Bovet Virtuoso V Salmon: Jump Hours, Flyback Minutes, Plus A Reversible And Convertible Case
by Martin Green
Titanium made its very tentative steps into the world of watchmaking around three decades ago. This lightweight material first found its way into sports watches and was almost exclusively given a matte finish as it was difficult to polish.
A lot has changed since titanium is now widely used in horology. One of the characteristics of newer alloys is that it can be polished to perfection. While this makes it look almost like steel – apparently one reason this case-finishing technique was not favored 30 years ago – it does add visual lightness to the watch.
A beautiful beast
With a diameter of 43.5 mm, the Virtuoso V sounds like a beast – but it is really a gentle one. The clever design of the lugs not only enhances the charisma of this model but also contributes to its wearing comfort.
The Bovet Virtuoso V even resides pleasantly on my modest, 18-centimeter wrist. The bezel is relatively thin, making it all dial. On previous versions of the Virtuoso V, this was already an imposing feature, but on the latest one it is even more so.
Bovet opted for a salmon-colored lacquered dial without a guilloche motif. What could have been a vast, pink-colored wasteland becomes a beautiful oasis as this charismatic hue works so beautifully with the blued screws, retrograde minute hand, and (sparse) black printing and background for the jump hour disk.
As the dial has a curve to it, the salmon-colored lacquer displays a mystical shimmer that is very appealing. A uniquely shaped, blued hand indicating the minutes flies back to zero when it reaches 60, while the disk below it jumps to the next hour.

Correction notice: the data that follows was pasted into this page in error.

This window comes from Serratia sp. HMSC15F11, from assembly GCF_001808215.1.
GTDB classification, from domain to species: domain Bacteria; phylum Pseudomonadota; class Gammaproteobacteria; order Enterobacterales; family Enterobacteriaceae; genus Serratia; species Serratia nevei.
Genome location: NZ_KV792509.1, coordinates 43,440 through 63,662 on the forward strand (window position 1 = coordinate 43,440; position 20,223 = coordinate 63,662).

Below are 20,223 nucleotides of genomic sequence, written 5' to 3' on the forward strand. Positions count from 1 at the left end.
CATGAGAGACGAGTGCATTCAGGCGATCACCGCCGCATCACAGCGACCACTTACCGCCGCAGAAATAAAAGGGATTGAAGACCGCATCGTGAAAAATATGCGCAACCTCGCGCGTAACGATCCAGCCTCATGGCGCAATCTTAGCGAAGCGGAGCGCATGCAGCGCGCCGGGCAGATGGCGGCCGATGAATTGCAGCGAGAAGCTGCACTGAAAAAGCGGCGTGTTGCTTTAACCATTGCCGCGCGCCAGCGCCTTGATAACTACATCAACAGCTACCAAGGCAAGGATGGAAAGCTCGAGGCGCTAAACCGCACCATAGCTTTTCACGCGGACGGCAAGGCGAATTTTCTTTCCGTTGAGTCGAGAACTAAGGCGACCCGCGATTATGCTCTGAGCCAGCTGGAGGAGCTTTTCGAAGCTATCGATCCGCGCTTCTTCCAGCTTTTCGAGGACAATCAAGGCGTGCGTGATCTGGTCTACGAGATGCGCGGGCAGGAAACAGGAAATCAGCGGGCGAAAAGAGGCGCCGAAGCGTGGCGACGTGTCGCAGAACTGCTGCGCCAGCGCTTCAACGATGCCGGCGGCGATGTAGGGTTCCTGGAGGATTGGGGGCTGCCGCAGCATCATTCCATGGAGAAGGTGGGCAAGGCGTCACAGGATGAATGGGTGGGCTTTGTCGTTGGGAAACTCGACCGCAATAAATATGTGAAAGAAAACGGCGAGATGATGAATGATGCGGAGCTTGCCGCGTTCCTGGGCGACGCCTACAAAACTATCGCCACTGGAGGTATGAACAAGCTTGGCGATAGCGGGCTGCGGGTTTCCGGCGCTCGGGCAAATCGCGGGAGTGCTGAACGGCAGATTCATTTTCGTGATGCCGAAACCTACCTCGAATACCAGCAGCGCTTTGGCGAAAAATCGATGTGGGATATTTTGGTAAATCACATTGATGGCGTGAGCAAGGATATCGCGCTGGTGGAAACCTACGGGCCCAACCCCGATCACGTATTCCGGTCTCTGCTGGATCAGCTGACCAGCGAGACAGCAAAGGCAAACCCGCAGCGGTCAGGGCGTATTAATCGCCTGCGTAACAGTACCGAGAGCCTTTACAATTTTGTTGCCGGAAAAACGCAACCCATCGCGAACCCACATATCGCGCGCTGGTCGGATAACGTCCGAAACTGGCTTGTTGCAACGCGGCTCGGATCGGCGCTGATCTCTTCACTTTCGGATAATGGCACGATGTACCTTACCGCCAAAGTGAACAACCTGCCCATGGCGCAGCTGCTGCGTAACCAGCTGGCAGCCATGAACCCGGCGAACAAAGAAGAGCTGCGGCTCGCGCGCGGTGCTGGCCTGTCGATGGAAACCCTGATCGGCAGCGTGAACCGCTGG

This beautiful display of time is also one of the most volatile as a lot of power must be built up and released in a fraction of a second. The challenge here is two-fold as it is equally important to have both the hand and disk perfectly aligned and dependably remaining so time after time.
Back to back
The rear of most watches showcases the movement, but with the Virtuoso V this is only partially true. Some of the gear train and the balance wheel are visible, but so are the five-day power reserve indicator and a dial that can be set separately from the jump hour display on the other side.
This allows owners to turn the Virtuoso V in a travel watch – but also much more as it comes with the Amadeo Convertible System. This not only means that you can pick which side of the watch you want to wear up on your wrist, but also that you can turn it into a desk clock or pocket watch in a matter of seconds and without the need for any tools.
It is hard to compare this Virtuoso V with its siblings in the Amadeo line as they are all so different in nature. While the Virtuoso V may be a bit more restrained by the use of materials and “lack” of guilloche, I think this is also precisely the power of this model. It brings a sense of purity, even more focus on the complications, and offers a generous dash of salmon, making it a very welcome addition to the Virtuoso V collection.
For more information, please visit www.bovet.com/highlight/virtuoso-v-salmon.
Quick Facts Bovet Virtuoso V Salmon
Case: 43.5 x 15.7 mm, Grade 5 titanium with stainless steel patented Amadeo Convertible system
Movement: manually wound Caliber 13BM11AIHSMR with five-day power reserve, 3 Hz/21,600 vph frequency
Functions: (jump) hours, (retrograde) minutes; hours, minutes, and seconds on the reverse dial; power reserve indication
Limitation: 30 pieces
Price: CHF 68,500
Remark: comes with white gold pocket watch chain; five-year warranty
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